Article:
Breaking the Fourth Wall
During a consulting session with a client today, we arrived at a possible litmus test for checking whether you’re still on track with what you’re writing – which is important when creating content without receiving much, or any, outside feedback that could help you keep on track and thus relying on your own, internal feedback:
Great content creators however are writing (talking, painting, sculpting) as if they were surging ahead into empty space at full speed, only picking up the glimmer of a star here and there to stay on track.
When going through some of her sales copy, I struggled with explaining why I thought it didn’t work as she had intended. After a while, I arrived at an hypothesis – which probably has been discussed dozens of times already because it seems so obvious.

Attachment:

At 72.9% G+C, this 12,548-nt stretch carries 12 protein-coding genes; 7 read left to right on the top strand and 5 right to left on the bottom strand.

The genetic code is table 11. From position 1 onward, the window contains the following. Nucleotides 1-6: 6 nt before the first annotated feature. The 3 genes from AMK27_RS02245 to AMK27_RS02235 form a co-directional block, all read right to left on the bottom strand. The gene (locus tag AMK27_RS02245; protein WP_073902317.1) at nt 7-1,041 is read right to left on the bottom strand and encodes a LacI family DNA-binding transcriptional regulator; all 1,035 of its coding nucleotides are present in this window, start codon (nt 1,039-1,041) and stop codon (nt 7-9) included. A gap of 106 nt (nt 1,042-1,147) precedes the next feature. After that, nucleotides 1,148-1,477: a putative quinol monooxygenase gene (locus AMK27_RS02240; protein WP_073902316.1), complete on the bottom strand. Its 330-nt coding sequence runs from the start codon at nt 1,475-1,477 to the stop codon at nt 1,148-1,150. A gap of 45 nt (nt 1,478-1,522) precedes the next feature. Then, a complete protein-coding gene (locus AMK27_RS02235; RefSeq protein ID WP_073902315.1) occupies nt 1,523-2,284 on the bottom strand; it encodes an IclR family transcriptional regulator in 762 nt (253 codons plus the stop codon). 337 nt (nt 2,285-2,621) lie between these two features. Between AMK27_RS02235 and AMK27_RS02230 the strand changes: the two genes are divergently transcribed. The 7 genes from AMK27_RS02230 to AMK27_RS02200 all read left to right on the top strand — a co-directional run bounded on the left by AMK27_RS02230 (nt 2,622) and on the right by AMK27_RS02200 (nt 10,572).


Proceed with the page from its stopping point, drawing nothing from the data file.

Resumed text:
The Fourth Wall
In theatre and film, the fourth wall (as opposed to the walls that make up the right, left and back confines of the stage) is the barrier between actors and audience. When an actor is talking to the audience – and acknowledging it as such –, he is breaking the fourth wall and touching the audience in the most direct way possible within this setting.
The monitor or iPad or Kindle screen is the barrier between your content and the recipient. Every time you directly reach out to the reader, you’re breaking this barrier. (Look out for you and your, and directive/imperative phrases in your copy.)
Feedback From Within
It is easy to determine whether you’re being true to yourself (and, thus, trusting and trustworthy) when talking to a person.
When writing without the benefit of direct feedback, then ask yourself: Am I being authentic while breaking the fourth wall? This is all that seems to matter: The words that help you reach out to your readers are small; their effect is huge, and can tell a lot about yourself, your writing process and authenticity.